We’re now into the last week of our challenge! Wow! How have you been going with your pledges?
I have to admit, I recently almost buckled under the pressure of my #1 pledge: no packaged chocolate bars. I was bored and procrastinating and so I did what I always do: took myself down the chocolate aisle of the supermarket. It had been so long there were several new flavours just asking to be taste tested – the novelty! The allure! But..I couldn’t do it. What kind of a role model would I be? So, I took the higher ground and looked for a loophole: an unpackaged chocolate bar. I found one that was just packaged in paper, and got that charge of rebellious victory over…myself…but after three weeks of homebaked sweet treats, the supermarket’s offerings just tasted like gritty sugar capsules.
Recognise and acknowledge the times I am bored and procrastinating and give myself something else to do. Keep abstaining from commercial chocolate so that my palate recognises it for what it is – artificial junk food – and rejects it on sight. Stay away from the supermarket. Knowing that I was on the challenge shamed me out of straying from my pledge, but in a week’s time when I lose that sense of accountability, it’s going to get tougher. This is where making zero waste a habit can make the transition easier – when you’re no longer used to doing that thing that is convenient yet wasteful, you build up a resistance to it which can help you to think twice and look for an alternative in the heat of the moment.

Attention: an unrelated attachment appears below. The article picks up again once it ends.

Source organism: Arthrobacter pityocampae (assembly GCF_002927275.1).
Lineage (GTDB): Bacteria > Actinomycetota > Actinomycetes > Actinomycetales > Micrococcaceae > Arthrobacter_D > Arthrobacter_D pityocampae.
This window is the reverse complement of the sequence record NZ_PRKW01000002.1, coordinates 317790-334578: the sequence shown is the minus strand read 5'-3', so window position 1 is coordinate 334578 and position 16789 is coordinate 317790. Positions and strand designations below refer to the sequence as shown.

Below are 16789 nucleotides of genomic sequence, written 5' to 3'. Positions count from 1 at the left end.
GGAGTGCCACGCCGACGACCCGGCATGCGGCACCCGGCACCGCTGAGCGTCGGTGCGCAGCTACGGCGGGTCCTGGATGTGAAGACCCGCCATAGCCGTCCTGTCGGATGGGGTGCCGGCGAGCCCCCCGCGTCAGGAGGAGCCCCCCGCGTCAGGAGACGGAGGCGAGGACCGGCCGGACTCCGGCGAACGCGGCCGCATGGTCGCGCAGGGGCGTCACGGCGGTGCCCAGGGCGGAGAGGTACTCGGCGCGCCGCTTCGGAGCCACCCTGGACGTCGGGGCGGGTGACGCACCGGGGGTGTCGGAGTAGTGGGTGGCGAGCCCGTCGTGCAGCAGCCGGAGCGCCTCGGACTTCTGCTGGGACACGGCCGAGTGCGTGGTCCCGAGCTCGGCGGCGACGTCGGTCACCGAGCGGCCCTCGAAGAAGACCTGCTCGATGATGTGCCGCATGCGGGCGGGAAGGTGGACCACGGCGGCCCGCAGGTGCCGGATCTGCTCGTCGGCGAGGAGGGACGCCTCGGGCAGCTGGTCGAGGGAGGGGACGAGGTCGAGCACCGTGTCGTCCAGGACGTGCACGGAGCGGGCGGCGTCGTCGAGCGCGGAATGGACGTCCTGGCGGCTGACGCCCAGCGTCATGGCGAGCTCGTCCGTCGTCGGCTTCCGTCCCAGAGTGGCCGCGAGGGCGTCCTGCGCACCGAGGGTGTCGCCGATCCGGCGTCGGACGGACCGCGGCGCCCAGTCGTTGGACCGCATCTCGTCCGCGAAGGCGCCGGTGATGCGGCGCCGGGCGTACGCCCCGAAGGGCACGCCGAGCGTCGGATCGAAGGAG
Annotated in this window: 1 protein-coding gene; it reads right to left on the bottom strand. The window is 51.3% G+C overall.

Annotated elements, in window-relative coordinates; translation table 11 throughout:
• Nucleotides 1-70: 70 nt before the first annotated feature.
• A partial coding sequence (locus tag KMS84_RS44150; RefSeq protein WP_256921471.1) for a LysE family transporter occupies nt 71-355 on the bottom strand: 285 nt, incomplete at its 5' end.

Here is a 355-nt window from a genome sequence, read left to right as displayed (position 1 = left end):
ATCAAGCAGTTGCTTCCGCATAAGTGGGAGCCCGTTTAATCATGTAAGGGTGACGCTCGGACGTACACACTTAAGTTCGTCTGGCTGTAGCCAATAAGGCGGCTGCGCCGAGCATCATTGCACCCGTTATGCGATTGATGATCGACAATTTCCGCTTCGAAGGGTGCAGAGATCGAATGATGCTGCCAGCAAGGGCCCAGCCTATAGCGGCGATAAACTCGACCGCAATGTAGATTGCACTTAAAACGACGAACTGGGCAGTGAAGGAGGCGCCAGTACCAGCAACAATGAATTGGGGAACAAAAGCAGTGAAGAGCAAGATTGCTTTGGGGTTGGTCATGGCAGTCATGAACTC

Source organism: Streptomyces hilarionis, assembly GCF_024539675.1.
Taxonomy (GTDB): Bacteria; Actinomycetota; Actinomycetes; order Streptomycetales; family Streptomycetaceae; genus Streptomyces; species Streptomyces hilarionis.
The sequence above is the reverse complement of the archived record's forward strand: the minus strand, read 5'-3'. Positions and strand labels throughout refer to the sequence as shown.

Now, on to this week’s challenge!
We’ll be looking at energy efficiency in the home, and we’re going to start small with the humble power point.
How many of them do you have? Are you currrently using the item they are attached to or are you merely powering a machine on standby? I did not even realise my rangehood had a power socket until I did a thorough investigation. Standby electrical items are said to account for 10% of residential electricity use, so make a habit of turning power points off at the switch and see your bills and your carbon footprint shrink.
All my power points are off thank you very much – where’s my challenge?
How about rethinking an item that you currently power with electricity? I use an electric toothbrush, but recently bought myself a compostable toothbrush to use instead. I was always under the impression that your teeth get a better clean using an electric toothbrush, but after some research online, they say that it’s actually the brushing technique and not the implement that makes the difference. If I can avoid using fossil fuels to create and power my toothbrush just by brushing properly – with my home made toothpaste, no less! – then that will be a big eco win, especially given that I use this every day.
Now, over to you!